Lately, I’ve found myself thinking a lot about what it really means to hold space for others. I think about how my understanding of that concept has evolved over my years as a teacher, and how glad I am for that evolution.
As I watch what Tim has done every day for decades, and continues to do, I have such a great appreciation and admiration for it. While I’m moving away from thinking in terms of the word “guru,” I continue to learn from Tim every day.
We talk a lot about holding space in the Mysore community. I believe that cultivating the capacity to hold space is the single most important thing we do as teachers - more than the adjustments, more than the teaching, even. Without being able to hold space, we lose the opportunity to truly meet others where they’re at in their practice and growth, and we miss the chance to see how we can be most genuinely helpful as we spend some time with them on their journey.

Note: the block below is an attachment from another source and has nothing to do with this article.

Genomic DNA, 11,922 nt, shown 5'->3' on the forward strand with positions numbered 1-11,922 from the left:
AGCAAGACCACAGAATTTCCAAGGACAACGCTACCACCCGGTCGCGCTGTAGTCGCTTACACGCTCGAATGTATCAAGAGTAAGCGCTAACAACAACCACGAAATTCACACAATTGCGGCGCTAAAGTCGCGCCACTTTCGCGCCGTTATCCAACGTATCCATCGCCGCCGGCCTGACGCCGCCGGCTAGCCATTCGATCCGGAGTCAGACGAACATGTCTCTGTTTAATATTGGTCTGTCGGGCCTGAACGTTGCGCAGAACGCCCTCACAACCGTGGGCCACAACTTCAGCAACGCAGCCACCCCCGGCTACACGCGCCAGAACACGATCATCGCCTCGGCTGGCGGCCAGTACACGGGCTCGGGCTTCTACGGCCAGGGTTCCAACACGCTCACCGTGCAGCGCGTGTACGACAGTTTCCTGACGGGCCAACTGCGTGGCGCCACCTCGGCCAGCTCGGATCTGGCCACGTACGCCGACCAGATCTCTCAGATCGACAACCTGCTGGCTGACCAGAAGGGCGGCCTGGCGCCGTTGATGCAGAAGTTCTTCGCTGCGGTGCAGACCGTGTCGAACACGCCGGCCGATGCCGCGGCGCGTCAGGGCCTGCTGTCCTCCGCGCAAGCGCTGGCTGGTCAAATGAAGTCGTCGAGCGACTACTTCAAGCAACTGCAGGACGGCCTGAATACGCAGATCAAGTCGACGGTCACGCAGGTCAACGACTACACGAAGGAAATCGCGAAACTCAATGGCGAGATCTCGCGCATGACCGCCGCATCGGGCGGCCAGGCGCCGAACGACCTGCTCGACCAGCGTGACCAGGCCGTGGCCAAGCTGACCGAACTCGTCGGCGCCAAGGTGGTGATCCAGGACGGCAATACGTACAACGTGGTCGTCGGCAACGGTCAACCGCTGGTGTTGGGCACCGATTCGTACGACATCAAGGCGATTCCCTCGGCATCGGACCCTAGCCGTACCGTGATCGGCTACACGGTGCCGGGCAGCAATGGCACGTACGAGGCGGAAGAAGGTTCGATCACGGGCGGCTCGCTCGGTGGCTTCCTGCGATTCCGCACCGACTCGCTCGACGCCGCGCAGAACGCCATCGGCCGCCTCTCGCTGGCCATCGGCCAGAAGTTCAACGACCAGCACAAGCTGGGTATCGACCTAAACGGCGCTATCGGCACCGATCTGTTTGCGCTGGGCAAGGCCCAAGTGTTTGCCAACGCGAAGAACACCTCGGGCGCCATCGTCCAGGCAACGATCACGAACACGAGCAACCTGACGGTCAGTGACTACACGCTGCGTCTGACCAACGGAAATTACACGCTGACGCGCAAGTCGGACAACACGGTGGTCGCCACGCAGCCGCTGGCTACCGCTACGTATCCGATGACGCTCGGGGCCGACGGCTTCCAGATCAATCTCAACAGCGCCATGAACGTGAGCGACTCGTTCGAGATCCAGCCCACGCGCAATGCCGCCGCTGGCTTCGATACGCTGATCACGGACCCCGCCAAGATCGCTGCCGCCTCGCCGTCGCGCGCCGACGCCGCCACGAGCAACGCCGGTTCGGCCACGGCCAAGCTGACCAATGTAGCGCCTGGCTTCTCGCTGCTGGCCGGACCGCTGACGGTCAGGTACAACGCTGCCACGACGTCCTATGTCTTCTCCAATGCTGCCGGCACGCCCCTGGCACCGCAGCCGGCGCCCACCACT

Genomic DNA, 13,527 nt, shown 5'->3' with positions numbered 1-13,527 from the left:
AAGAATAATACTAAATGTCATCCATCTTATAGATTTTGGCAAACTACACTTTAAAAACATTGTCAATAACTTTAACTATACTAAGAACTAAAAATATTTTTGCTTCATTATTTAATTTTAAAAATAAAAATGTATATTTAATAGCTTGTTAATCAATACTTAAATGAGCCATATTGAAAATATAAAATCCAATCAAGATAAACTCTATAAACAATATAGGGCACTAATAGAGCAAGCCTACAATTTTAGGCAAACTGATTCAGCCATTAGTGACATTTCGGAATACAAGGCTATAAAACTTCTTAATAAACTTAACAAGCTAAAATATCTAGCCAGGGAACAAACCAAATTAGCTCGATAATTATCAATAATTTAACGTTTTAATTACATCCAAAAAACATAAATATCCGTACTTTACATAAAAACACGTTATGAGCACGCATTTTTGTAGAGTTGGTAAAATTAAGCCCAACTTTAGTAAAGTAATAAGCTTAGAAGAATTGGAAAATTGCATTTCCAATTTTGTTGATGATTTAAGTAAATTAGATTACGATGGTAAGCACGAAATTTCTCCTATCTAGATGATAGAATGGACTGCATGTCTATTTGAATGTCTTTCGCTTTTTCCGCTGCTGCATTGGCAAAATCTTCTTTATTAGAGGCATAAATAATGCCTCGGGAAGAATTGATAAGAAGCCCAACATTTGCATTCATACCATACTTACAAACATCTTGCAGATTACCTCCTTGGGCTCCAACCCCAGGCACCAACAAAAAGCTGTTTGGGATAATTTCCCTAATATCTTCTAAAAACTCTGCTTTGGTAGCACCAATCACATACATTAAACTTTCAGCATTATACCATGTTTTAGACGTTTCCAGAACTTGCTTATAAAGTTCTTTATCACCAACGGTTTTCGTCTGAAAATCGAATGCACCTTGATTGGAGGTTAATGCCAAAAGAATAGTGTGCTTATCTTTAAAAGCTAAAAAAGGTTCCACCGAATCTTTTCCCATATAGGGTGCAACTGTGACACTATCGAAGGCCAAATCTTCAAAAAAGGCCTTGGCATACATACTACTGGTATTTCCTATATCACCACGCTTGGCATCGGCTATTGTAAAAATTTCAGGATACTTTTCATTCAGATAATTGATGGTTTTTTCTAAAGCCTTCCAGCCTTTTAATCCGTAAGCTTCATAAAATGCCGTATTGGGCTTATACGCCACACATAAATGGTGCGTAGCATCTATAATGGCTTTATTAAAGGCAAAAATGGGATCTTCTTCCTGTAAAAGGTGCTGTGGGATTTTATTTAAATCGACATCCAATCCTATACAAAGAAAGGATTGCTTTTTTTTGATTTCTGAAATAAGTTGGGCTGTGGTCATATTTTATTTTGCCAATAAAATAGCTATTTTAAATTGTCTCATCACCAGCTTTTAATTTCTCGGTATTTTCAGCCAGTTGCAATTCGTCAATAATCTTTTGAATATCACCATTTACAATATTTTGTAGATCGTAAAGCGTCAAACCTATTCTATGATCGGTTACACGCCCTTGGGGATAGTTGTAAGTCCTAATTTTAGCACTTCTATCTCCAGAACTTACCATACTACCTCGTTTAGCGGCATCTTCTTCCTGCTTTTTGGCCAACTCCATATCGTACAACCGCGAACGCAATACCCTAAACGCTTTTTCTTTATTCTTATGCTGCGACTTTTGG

As a teacher, the idea of holding...
I’ve had a lot of students come and go in the six years that I have been teaching a daily Mysore program. This can be for a variety of reasons: schedules change, people have babies, jobs relocate. But the truth is, a lot of people never really stick to the practice, or the practice doesn’t stick to them. What I have noticed over the years is that those who make practice a habit are the ones who practice for the long haul.
Our habits shape us and they play a central role in any successful long-term discipline. Once practice is a habit, it is no longer something that we have to think about. You wake up, you brush your teeth, you practice yoga. Boom—it’s done.
But getting to the point where practice is a habit is difficult. We’ve all felt it—showing up is the hardest part. Our minds play tricks on us. They have all sorts of sneaky reasons to try to prevent us from practicing, because the mind knows that with practice, its thought...